5. Sending Binding Updates
After moving away from its home network to a new location (see
subsection 5.1), the mobile node registers its new binding with
its home agent by sending a packet containing a binding update to
its home agent. This binding update MUST have the (A) bit set,
instructing the home agent to send an acknowledgement. If not
already doing so, the home agent must send out onto the Home Network
a proxy Neighbor Advertisment on behalf of the mobile node, with the
Override flag set [9]. This will ensure that other nodes on the home
network are able to send packets to the mobile node by using the
services of the home agent.
In the case when the mobile node is returning to its home network,
the binding update sent to its home agent MUST contain the mobile
node's home address in place of any care-of address. The mobile node
MUST also send out the appropriate Neighbor Advertisment packets with
the Override flag set, so that its neighbors on its home network will
update the relevant information for the mobile node in their Neighbor
Caches. This Neighbor Advertisement packet can be repeated a small
number of times to guard against occasional loss of packets on the
home network.
A binding update may also be included, whenever necessary, in
a normal data packet sent to a correspondent node. For each
correspondent node, information is kept by the mobile node to
determine whether or not the correspondent node has been sent a
fresh binding update since the last time any movement by the mobile
node to a new care-of address has occurred. When a packet is to be
sent to a correspondent node which hasn't been sent a fresh binding
update, the mobile node SHOULD include the update within the packet,
and indicate that the update has been sent. Thus, correspondent
nodes are generally kept updated and can send almost all data packets
directly to the mobile node. Such binding updates are not generally
required to be acknowledged. However, if the mobile node wants to be
sure, an acknowledgment can be requested.
The binding update can also be sent in an otherwise empty packet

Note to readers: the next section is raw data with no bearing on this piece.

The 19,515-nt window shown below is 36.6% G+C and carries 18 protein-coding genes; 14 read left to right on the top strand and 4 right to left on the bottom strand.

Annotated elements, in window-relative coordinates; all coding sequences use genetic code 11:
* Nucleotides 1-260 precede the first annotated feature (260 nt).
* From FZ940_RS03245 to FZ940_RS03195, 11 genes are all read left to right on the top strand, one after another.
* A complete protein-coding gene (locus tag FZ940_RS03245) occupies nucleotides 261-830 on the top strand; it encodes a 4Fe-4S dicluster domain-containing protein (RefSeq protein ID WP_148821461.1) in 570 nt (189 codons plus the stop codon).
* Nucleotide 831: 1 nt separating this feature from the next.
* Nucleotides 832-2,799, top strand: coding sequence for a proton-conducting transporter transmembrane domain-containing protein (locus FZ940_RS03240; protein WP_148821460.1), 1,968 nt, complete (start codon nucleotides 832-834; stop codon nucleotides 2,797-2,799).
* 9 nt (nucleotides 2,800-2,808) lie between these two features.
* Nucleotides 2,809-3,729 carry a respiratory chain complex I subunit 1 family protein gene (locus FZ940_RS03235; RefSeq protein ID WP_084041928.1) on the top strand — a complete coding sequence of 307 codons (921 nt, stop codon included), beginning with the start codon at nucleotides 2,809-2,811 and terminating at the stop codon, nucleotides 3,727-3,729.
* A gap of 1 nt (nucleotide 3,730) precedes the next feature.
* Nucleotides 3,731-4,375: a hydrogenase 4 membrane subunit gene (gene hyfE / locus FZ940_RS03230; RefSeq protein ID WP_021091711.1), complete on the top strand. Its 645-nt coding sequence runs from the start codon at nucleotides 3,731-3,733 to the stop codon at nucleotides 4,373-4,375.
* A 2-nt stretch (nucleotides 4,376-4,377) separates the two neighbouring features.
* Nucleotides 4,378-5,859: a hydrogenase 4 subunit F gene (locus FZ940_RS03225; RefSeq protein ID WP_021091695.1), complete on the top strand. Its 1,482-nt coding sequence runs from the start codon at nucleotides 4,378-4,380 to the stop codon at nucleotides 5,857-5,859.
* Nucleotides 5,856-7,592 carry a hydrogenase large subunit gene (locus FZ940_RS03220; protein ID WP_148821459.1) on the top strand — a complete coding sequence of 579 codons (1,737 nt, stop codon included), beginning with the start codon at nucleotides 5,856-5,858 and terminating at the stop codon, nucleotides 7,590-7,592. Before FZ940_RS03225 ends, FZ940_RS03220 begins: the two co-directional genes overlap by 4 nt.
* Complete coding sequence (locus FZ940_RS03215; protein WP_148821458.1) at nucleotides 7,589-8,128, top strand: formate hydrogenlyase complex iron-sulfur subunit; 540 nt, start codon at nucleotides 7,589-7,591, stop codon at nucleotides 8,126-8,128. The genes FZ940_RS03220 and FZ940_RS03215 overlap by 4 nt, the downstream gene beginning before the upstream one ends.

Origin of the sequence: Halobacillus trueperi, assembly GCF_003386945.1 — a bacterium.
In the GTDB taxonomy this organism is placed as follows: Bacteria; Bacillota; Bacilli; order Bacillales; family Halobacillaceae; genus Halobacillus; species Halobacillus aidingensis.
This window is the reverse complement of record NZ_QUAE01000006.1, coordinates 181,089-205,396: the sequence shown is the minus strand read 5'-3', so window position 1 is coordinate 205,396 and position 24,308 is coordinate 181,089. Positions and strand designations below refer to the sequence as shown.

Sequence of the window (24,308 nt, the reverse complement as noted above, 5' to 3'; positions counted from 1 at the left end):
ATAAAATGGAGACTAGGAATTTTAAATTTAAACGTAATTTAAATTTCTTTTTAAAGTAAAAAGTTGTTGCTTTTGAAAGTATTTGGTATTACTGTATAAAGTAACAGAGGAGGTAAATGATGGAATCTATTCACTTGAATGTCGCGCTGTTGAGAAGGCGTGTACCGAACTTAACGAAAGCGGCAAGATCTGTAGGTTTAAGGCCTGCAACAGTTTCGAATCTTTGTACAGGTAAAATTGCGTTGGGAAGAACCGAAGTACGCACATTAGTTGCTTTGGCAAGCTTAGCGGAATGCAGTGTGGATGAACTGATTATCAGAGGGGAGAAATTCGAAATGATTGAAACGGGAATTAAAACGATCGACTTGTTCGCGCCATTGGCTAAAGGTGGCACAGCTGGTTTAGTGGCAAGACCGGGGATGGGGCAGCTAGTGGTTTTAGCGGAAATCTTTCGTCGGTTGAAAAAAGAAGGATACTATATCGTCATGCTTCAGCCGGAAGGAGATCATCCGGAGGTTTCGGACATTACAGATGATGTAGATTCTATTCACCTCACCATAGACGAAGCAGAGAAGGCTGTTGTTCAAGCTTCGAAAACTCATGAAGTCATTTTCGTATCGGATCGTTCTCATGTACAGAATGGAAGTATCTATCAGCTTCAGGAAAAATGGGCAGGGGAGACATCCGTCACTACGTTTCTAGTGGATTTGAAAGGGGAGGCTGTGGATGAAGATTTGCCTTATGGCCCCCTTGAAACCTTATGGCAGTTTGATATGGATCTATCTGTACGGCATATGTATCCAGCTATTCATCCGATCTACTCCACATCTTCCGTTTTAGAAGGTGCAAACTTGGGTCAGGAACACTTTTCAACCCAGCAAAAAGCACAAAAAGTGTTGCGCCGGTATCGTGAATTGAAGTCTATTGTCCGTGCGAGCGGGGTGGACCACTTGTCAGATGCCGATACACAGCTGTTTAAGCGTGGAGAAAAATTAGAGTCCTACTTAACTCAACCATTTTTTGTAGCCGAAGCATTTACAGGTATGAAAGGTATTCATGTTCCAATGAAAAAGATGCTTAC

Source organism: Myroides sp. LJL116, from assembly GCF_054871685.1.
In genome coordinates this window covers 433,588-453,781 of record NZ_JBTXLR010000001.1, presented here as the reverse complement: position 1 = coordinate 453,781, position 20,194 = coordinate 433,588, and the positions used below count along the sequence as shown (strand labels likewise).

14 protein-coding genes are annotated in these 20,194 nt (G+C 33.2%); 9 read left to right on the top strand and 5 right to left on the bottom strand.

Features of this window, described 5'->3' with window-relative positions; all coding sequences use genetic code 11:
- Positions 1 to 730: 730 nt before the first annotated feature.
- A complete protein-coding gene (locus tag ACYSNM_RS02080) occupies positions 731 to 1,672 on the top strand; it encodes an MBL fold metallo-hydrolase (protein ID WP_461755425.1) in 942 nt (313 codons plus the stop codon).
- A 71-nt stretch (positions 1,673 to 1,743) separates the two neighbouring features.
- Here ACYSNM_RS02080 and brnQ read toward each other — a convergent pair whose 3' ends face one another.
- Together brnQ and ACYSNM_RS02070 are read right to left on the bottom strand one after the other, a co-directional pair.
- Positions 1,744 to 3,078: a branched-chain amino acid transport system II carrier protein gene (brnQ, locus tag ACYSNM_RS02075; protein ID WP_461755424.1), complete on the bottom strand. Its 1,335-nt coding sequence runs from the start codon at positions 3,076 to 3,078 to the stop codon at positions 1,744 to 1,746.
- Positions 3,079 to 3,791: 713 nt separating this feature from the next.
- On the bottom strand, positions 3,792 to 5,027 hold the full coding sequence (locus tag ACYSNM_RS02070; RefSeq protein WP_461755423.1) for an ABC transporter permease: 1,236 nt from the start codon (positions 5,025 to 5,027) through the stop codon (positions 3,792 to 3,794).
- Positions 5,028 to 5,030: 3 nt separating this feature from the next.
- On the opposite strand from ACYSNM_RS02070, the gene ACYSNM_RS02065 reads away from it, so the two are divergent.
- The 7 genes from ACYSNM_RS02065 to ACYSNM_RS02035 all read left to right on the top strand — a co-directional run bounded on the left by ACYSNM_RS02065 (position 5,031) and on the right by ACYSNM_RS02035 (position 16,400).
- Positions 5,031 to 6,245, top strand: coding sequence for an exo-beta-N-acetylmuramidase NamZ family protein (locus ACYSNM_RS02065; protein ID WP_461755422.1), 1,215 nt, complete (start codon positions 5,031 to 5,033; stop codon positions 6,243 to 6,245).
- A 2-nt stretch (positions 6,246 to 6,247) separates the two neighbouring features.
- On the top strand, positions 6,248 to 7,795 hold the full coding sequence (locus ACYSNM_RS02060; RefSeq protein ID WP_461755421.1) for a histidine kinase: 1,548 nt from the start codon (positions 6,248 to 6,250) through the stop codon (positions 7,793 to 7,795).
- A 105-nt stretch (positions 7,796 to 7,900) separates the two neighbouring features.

whenever the mobile node wishes to update its correspondents. This
is normally done only if the mobile suspects that its home agent is
not operational, too far away, a correspondent node is not sending
the traffic to the proper care-of address, or there is an immediate
need for the correspondent node to obtain the binding. The mobile
node must not send binding updates more often than MAX_UPDATE_RATE to
any correspondent host, since it is not allowed to change its point
of attachment more often than MAX_UPDATE_RATE. A mobile node can
detect that a correspondent node is not sending packets to the proper
care-of address because in that case the packets arrive at the mobile
node's care-of address by encapsulation instead by inclusion in a
routing header within the packet.
The mobile node may choose to keep its location private from certain
correspondent nodes. The mobile node need not send binding updates
to those correspondents. No other IPv6 nodes are authorized to send
binding updates on behalf of the mobile node.
When sending binding updates, a mobile node uses the Identification The link-local address of the mobile node used by the mobile
field of the destination option, in conjunction with the IPv6 node when it was last attached to its home network. This field
Authentication Header, to protect against replays. One style in the Binding Update is optional and is only present when the
of replay protection involves the use of a timestamp as the Home Link-Local Address (L) bit is set.
Identification data. The result would be that the mobile node and
the target of its binding update would have to roughly agree on
the current time, and that stale binding updates would have to be
rejected. The exact mechanisms by which the Identification field is
created and interpreted by the sending and receiving parties depends
on the Security Association existing between them. This subject is
discussed thoroughly in the mobile-IPv4 specification [6].
5.1. Detecting movement As with all IPv6 options, the highest-order three bits of the Option
Type Field (16) of the Binding Update option specify the following
properties of the option: